Aiden Markram certainly used lockdown to reset the dial. Photo: Ryan Wilkisky/BackpagePix
Aiden Markram certainly used lockdown to reset the dial. Photo: Ryan Wilkisky/BackpagePix

Aiden Markram hits reset button after tough period

By Zaahier Adams Time of article published Nov 8, 2020

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CAPE TOWN - The shadows were lengthening over Table Mountain. The first day of cricket’s glorious return in South Africa was drawing to a close.

Only four overs remained in the day. The Cape Cobras had sneaked in a declaration leaving Aiden Markram and Dean Elgar to negotiate an awkward little period.

For Elgar this was routine. Part of the job. It was a lot more complex for Markram. This was going to be a trial by spin on a Newlands surface that bore greater resemblance to Calcutta than Cape Town.

Walking down the deserted Members Pavilion steps and preparing to take a guard for the first time in eight months, the former boy wonder would undoubtedly have had flashes of Galle, Colombo, Visakhapatnam and Pune tearing through his head. How was Markram going to approach the task? Would he defend? Would he attack? All of this has proved suicidal in the past.

When the mind is this scrambled often the unthinkable occurs. And that’s exactly what occurred. With only seven balls remaining before the regal Marais Erasmus would call time, Markram pushed back and attempted to set off for a run only to hear Cobras wicket-keeper Kyle Verreynne shriek with delight. A despairing sight awaited Markram when he turned his broad shoulders. The bails were laying on the dusty surface due to his heel disturbing the timber. Markram’s anguish was palpable.

Right here was Markram’s actual test though. Previously in Pune he had failed horribly when he smashed his hand into a changeroom wall. Would the Newlands visitors’ sheds suffer similar vandalism?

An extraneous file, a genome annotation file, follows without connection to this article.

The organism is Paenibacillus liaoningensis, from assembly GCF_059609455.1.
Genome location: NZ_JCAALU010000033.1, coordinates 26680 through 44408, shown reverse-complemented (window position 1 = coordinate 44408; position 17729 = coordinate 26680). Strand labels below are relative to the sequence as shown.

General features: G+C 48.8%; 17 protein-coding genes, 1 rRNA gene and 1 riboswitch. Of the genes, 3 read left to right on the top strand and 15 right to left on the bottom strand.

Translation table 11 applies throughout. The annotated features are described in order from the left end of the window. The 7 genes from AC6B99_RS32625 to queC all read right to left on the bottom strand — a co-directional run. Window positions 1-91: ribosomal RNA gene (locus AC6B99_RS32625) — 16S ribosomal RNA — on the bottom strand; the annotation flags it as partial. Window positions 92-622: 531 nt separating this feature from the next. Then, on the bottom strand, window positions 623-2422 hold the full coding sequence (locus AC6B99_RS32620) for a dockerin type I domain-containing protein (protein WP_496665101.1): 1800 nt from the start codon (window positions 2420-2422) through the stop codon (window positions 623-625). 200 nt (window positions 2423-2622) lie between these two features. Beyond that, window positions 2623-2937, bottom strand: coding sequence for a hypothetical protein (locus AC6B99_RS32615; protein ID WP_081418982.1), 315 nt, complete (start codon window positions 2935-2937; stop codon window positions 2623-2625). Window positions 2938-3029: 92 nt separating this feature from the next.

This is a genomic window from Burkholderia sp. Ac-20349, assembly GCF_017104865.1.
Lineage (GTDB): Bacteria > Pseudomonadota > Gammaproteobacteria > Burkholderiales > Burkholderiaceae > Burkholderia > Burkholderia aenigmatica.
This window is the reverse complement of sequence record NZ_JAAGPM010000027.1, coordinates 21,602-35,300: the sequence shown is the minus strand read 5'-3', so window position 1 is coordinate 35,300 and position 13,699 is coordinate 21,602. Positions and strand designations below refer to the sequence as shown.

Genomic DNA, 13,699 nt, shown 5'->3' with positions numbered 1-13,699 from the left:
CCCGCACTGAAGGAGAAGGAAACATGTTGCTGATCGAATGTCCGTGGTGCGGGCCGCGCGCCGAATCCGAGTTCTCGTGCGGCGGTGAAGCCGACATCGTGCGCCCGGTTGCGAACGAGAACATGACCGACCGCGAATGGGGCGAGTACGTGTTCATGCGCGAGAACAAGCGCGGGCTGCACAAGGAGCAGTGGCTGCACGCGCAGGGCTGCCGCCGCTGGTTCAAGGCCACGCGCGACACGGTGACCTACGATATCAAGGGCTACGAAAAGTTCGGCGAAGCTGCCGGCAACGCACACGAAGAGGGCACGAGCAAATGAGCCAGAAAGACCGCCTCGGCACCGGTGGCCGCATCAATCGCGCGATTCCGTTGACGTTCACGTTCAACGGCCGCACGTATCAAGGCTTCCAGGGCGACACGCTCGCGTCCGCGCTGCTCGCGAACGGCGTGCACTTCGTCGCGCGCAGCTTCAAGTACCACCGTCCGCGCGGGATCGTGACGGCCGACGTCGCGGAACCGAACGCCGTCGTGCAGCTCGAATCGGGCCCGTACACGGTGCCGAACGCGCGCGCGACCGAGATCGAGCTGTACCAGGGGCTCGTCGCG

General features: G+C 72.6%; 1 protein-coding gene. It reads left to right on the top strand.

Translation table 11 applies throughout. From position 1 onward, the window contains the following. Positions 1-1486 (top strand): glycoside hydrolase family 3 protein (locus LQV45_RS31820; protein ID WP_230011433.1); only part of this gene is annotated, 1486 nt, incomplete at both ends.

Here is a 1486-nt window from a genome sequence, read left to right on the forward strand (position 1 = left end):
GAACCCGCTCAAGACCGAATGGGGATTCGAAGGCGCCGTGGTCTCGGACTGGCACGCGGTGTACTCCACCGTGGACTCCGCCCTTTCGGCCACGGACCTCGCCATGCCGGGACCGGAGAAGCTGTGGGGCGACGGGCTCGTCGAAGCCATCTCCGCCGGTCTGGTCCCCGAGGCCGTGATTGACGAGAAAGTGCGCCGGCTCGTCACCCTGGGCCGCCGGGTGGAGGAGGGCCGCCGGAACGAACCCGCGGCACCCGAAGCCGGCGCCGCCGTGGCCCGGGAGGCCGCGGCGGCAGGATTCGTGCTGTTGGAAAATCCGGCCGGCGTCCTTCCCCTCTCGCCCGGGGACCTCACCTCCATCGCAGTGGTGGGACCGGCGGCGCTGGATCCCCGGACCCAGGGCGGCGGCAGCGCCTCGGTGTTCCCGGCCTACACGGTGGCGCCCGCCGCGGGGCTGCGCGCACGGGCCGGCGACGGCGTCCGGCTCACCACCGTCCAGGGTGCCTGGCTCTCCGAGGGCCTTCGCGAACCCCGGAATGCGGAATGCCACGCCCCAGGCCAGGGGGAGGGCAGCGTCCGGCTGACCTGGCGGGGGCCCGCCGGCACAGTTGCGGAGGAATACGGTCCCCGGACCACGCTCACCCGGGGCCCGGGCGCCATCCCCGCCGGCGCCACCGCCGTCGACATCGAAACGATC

Fortunately the lockdown period was not just an excuse for everyone to practise their Jerusalema dance moves and binge on Netflix series. For many it was a period of introspection. Markram certainly used the time to reset the dial.

“Lockdown gave me the chance to sit back and look at what worked in the past for me, and the people that helped me. It was a blessing in disguise. I think when you’re playing a lot of cricket and you’re on the road, a lot of things happen very quickly, and without you noticing, you’ve gone through a few bad months in your career. It was nice to get the mind right and get all the rubbish out of the mind and get back to doing what you need to do to do well for whichever team you’re playing for,” the 26-year-old told IOL Sport.

“I’m still convinced that any cricketer goes through challenges in their career. Mine was bad form, a couple of injuries, some self-inflicted. It was a tough two months. What doesn’t kill you makes you stronger. But it has been good to get through it and get the body healthy and strong again.”

At the second time of asking Markram enjoyed a much more satisfying stay at the crease. He contributed 48 (79 balls, 5x4, 1x6) in a 105-run opening partnership with Elgar that set the Titans on the path to chasing down an impressive 315 for victory.

It wasn’t enough though to convince new convener of selectors Victor Mpitsang that he was ready for a recall to international cricket when the Proteas ODI and T20 squads for the England series were announced on Friday.

The more realistic goal now is to be reunited with Elgar for the Test series against Sri Lanka, starting on Boxing Day on his home patch SuperSport Park. For that to play out Markram knows there is plenty of hard graft ahead, especially after a few frank discussions with the prospective Test captain.

“Dean will always tell you the honest truth. He’s made me hungry and told me to work hard in order to get back into the team. He is pushing me hard, which is great because I tend to respond quite well when he guides me. It is a relationship that I value a lot,” he said.

“We have come a long way. I love batting with him. I wish people had the opportunity to see how he went about his business this week. It was a treat to watch. The value he adds in the field, with bat in hand, and more importantly his composure and experience is great.

“I feel like I’m in a space where I need to get myself back into the side whether it’s white ball or red ball [cricket]. It’s a place that I enjoy being in, it helps you appreciate what you’ve been through and wanting to have that again. That’s the sort of space I’m in mentally right now. I’m not banking nor expecting any selections. It ultimately comes down to me scoring runs and adding value wherever I can on the field,” he added.


IOL Sport

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